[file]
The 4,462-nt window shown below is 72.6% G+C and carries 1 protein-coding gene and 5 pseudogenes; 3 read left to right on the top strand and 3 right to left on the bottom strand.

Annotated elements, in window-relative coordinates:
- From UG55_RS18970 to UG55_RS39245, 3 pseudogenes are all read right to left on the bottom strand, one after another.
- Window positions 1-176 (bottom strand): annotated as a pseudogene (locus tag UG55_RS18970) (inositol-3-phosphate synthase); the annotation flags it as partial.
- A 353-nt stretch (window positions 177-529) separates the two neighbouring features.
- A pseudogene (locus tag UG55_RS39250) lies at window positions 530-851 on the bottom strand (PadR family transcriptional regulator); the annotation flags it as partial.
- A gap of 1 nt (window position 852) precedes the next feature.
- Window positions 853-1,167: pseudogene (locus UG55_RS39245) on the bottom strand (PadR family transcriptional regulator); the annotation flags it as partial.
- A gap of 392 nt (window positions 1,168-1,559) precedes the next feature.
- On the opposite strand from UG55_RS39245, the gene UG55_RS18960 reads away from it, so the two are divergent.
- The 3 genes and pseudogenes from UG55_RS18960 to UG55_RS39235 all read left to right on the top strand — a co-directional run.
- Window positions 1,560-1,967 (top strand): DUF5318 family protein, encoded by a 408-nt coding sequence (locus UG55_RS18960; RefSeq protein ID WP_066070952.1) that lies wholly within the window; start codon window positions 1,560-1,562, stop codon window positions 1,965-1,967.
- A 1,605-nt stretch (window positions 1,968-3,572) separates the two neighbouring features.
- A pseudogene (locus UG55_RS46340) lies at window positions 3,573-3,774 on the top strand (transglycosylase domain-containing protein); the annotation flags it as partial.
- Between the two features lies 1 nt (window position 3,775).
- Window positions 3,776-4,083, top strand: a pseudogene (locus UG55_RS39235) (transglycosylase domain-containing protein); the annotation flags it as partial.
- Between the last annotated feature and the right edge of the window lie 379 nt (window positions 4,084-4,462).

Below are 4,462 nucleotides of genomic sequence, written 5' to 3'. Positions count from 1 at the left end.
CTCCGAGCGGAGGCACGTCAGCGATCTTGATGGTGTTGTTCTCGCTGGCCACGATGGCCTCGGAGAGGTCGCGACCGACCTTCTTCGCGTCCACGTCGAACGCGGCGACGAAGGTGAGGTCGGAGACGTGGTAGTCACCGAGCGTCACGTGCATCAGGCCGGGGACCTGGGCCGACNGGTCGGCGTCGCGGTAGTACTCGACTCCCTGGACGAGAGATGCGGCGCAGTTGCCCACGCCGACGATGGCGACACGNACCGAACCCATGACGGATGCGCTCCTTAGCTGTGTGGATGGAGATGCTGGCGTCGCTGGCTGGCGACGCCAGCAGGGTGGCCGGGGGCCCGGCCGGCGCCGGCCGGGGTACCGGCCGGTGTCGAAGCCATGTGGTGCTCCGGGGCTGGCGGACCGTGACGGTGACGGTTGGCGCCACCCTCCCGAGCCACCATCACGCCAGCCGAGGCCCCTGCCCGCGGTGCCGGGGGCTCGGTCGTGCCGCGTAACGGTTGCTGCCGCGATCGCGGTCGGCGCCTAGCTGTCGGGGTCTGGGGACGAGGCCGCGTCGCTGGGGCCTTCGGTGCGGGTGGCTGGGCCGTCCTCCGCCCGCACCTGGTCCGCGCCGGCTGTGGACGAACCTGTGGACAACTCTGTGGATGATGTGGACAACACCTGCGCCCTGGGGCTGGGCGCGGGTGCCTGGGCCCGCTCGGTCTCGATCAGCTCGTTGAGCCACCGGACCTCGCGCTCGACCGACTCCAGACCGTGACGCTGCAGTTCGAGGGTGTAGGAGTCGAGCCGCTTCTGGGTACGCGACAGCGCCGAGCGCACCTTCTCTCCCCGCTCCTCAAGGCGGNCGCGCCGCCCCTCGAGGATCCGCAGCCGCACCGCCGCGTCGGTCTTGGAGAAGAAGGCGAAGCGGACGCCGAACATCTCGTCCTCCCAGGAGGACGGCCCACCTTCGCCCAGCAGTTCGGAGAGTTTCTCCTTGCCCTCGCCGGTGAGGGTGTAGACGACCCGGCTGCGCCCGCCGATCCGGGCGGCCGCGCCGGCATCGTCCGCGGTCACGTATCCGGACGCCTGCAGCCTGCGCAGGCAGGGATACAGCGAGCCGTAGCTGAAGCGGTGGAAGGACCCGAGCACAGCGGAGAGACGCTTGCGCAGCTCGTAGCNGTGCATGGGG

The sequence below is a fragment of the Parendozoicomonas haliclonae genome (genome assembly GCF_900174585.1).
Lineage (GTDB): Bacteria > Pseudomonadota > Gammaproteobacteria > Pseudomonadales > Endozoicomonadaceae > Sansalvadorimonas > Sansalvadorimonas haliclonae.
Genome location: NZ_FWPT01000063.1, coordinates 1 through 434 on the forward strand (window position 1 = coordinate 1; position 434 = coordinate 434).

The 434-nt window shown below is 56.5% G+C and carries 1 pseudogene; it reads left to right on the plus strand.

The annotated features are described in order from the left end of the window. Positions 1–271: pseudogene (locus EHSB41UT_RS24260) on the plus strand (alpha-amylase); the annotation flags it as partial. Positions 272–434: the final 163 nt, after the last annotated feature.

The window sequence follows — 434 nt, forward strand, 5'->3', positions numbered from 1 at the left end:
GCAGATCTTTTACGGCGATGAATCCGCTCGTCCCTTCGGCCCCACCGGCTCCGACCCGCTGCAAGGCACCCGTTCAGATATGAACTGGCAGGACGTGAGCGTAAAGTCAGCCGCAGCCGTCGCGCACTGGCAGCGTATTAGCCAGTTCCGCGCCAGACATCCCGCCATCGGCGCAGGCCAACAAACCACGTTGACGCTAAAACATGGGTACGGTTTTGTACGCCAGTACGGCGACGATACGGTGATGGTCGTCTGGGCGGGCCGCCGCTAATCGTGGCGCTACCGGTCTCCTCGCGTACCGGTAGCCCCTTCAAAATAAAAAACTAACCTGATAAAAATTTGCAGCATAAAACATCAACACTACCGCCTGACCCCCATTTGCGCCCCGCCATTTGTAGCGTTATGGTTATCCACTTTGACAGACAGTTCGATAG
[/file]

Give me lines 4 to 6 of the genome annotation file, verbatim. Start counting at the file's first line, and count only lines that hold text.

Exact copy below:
- Window positions 1-176 (bottom strand): annotated as a pseudogene (locus tag UG55_RS18970) (inositol-3-phosphate synthase); the annotation flags it as partial.
- A 353-nt stretch (window positions 177-529) separates the two neighbouring features.
- A pseudogene (locus tag UG55_RS39250) lies at window positions 530-851 on the bottom strand (PadR family transcriptional regulator); the annotation flags it as partial.